A spokesman for the U.S. Defense Department, Commander Bill Urban, declined to comment specifically on Poling’s assessment, but repeated U.S. calls for a halt to land reclamation, construction and militarization of South China Sea outposts to “ease tensions and create space for diplomatic solutions.”
“China’s stated intentions with its program, and continued construction, will not reduce tensions or lead to a meaningful diplomatic solution,” he added.
A new airstrip at Mischief Reef would be particularly worrying for the Philippines, a rival claimant in the South China Sea. It would allow China to mount “more or less constant” patrols over Reed Bank, where the Philippines has long explored for oil and gas, Poling said.
Three airstrips, once completed, would allow China to threaten all air traffic over the features it has reclaimed in the South China Sea, he said, adding that it would be especially worrying if China were to install advanced air defenses.
Satellite photographs from late June showed China had almost finished a 3,000-meter airstrip on Fiery Cross.
Satellite images from earlier this year showed reclamation work on Subi Reef creating land that could accommodate another airstrip. Poling said the latest images made it obvious that such an airstrip was being built at Subi.
China stepped up creation of artificial islands in the South China Sea last year, drawing strong criticism from Washington.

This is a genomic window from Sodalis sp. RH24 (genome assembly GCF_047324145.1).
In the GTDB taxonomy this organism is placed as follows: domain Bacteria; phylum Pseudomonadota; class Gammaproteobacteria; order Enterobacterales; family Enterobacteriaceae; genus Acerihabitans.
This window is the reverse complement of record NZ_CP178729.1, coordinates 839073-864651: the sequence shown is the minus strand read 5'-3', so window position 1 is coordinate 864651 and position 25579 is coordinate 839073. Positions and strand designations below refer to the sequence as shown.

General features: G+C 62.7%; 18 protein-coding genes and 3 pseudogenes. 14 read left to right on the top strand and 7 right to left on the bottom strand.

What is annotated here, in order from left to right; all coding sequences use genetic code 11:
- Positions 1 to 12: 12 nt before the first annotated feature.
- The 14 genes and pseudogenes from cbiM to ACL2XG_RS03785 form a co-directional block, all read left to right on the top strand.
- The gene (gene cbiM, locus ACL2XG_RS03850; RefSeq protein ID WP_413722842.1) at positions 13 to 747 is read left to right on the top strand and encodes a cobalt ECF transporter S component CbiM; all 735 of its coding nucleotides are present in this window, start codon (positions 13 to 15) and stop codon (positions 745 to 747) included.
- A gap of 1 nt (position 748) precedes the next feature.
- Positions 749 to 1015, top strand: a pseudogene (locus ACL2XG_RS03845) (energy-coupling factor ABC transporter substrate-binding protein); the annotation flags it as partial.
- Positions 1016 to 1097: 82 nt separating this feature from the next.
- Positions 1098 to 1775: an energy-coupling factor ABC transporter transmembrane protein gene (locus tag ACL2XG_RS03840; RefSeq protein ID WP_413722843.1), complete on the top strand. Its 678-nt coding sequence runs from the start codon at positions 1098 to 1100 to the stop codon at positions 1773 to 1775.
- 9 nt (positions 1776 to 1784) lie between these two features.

Asked about Mischief Reef on Monday, China’s Foreign Ministry spokesman Hong Lei repeated China’s claim to “indisputable sovereignty” over the Spratly Islands and its right to establish military facilities there.
(Additional reporting by Ben Blanchard in Beijing; Editing by Jonathan Oatis and Christian Plumb)
Reuters says in its report “Images show Chinese airstrip on man-made Spratly island nearly finished” on July 1, recent satellite images show that China has almost finished building an airstrip on its artificial island on Fiery Cross Reef and built a large multi-level military facility in the center of South Johnson Reef with two possible radar towers under construction. In addition, China continues its large-scale land reclamation on Mischief and Subi Reefs.
It gives a photo of Fiery Cross Island dated May 21, but I hereby provide a photo above of the Island dated June 14 when land reclamation is finished.
The following is the full text of Reuters’ report:
Images show Chinese airstrip on man-made Spratly island nearly finished
July 1, 2015
China has almost finished building a 3,000-metre-long (10,000-foot) airstrip on one of its artificial islands in the disputed Spratly archipelago of the South China Sea, new satellite photographs of the area show.